Up to 500,000 people marched through Dallas on Sunday waving US flags and shouting "Si se puede" - Spanish for "Yes, we can!"

 

They included families pushing strollers with their children and ice cream vendors who placed American flags on their carts. Many wore white clothing to symbolise peace.

 

"My mom was born in Mexico. She's been here ever since she was 16, and I'm here for her because I don't believe (in) the bill on immigration," said protester Ambrosio Garcia, 25.

 

"Immigrants should not be criticised or considered illegal felons."

 

The Dallas march was among several demonstrations that drew thousands of protesters in New Mexico, Minnesota, Michigan, Alabama, Utah, Oregon and California.

The demonstrations came in advance of nationwide protests set weeks ago for Monday, a signal that what began as a series of disparate events - attracting tens and even hundreds of thousands of people - has become more co-ordinated.

 

Serious crime

 

Many groups had been preparing to rally since December, when the House of Representatives passed a bill to build more walls along the US-Mexico border; make criminals of people who helped undocumented immigrants; and make it a criminal offence, rather than a civil infraction, to be in the country illegally.

  

But the top Republican in the House said on Sunday that he remained opposed to a guest worker programme for illegal immigrants and supported the December bill.

 

"You can't begin to talk about a guest worker bill until you secure the borders," said John Boehner on ABC television.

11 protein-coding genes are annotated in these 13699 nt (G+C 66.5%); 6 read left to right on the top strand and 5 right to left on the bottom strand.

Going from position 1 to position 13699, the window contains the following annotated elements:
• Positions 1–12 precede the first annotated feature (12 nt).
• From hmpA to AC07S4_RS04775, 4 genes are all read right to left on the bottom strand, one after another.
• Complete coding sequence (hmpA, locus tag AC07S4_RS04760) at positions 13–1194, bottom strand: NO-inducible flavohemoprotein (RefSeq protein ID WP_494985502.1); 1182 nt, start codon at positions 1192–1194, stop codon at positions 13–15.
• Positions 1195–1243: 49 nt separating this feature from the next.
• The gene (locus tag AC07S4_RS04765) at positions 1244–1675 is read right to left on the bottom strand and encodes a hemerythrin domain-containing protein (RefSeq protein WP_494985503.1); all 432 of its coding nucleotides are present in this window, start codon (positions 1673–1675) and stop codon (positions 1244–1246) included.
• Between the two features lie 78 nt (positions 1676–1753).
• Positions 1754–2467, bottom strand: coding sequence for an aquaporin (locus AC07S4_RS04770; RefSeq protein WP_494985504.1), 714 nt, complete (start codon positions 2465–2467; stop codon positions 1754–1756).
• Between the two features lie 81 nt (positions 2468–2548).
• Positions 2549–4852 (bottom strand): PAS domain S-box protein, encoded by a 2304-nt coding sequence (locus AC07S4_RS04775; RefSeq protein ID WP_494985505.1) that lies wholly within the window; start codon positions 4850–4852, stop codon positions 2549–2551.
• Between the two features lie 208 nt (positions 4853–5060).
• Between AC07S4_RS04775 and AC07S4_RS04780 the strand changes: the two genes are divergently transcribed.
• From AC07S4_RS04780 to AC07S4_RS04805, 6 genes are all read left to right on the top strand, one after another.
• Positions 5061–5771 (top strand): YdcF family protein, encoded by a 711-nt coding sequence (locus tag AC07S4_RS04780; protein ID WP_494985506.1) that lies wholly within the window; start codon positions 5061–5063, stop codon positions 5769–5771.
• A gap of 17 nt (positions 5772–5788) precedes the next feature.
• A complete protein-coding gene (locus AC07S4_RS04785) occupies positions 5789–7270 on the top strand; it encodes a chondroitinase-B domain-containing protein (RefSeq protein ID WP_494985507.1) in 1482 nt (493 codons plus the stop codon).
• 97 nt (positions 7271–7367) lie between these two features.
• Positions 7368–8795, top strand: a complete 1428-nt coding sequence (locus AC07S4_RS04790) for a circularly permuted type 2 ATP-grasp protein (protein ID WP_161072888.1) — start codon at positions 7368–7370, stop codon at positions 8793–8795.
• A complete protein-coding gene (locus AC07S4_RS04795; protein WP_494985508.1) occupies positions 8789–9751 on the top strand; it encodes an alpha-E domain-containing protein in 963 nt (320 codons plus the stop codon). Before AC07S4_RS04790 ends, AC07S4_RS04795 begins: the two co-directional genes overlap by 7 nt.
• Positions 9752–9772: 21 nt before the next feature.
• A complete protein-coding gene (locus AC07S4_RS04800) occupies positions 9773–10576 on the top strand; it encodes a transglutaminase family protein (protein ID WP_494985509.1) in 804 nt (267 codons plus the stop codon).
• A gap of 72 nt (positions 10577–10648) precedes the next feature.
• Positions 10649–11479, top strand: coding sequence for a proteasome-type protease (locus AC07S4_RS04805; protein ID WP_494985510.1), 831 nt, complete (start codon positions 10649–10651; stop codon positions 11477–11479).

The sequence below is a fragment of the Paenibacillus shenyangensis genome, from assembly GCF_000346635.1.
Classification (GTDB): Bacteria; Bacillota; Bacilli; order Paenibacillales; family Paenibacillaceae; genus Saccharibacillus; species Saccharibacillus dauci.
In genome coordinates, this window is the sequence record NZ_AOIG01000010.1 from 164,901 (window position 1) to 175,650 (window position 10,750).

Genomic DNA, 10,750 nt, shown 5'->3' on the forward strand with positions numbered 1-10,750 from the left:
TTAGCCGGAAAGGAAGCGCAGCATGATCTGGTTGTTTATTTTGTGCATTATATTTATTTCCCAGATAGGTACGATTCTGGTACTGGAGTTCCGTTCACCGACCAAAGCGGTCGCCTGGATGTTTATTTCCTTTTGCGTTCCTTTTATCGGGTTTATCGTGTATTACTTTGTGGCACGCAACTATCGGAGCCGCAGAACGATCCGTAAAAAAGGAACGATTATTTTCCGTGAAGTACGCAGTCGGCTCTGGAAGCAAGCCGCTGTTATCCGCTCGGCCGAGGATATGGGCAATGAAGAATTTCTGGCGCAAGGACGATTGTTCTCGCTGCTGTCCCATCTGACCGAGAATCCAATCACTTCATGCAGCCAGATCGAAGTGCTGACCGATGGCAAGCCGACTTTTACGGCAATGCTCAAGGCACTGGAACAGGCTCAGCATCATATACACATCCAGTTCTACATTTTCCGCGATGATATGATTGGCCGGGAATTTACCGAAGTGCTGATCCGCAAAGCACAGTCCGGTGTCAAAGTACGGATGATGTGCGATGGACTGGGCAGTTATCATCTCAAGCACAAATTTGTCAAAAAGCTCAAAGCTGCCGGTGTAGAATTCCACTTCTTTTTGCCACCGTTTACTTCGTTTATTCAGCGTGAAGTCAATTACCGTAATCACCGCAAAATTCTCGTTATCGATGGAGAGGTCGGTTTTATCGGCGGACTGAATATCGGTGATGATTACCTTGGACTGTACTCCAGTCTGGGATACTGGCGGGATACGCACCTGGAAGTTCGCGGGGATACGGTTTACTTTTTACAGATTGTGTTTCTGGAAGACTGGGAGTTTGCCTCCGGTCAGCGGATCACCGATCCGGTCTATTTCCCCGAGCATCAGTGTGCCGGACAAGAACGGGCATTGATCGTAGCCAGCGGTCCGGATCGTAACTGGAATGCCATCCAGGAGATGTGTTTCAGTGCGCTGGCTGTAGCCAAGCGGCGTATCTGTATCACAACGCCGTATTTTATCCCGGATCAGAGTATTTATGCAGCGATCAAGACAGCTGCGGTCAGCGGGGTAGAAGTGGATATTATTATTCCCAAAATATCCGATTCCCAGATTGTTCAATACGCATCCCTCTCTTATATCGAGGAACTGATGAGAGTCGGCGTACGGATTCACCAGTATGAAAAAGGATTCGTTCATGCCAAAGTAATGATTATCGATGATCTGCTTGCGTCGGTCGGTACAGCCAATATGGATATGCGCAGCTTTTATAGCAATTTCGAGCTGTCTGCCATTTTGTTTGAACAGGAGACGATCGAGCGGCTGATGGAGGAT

Walls along the border with
Mexico are being envisaged

Otherwise, he said, "we're going to have an endless parade of illegal immigrants here in our country". 

 

A bipartisan compromise that would have put millions of illegal immigrants on the road to citizenship broke down in the Senate on Friday amid bickering between Democrats and Republicans over possible amendments.

 

The collapse of the bill raised doubts over whether Congress can pass the comprehensive immigration reform that George Bush, the president, has called for before November mid-term elections.

 

The House bill is tougher than the proposed Senate version as it defines the illegal immigrants as felons, or serious criminals.

 

If senators pass a bill, legislators from both sides of Congress would have to work out their differences for a final bill. Boehner said that was possible.

 

Amnesty fears

 

Boehner stopped short of saying congressional efforts to reform immigration had failed, calling on the Senate to pass a bill when lawmakers return from recess in two weeks. 

 

Still, he said, allowing illegal immigrants to stay and work "sounds too much like amnesty for most Americans".

 

The issue has divided conservatives, some of whom are anxious to court the Hispanic vote and support Bush.

 

Others worry that allowing in undocumented immigrants, mostly from Mexico, could harm their election efforts.

 

"You can't begin to talk about a guest worker bill until you secure the borders [otherwise] we're going to have an endless parade of illegal immigrants here in our country"

House Majority Leader John Boehner

"Everybody agrees there's an enormous problem, everybody agrees with the border security lines and there's general agreement that we have to craft a compromise," Arlen Specter, the Senate Judiciary Committee chairman, told Fox News television.

 

Luis Gutierrez, a House member from Illinois and the chairman of the Democratic Caucus Immigration Task Force, said any bill must deal with the illegal immigrants already in America because too many do tough agricultural and other essential work.

 

"The only sane, sensible, compassionate thing to do is to integrate them fully into the fabric of our society," he told NBC television.

 

Henry Bonilla, a Texas lawmaker, said most conservatives would eventually accept integration. "A lot of us want to support a guest-worker plan down the road, but first and foremost, we have to secure the border," he told NBC.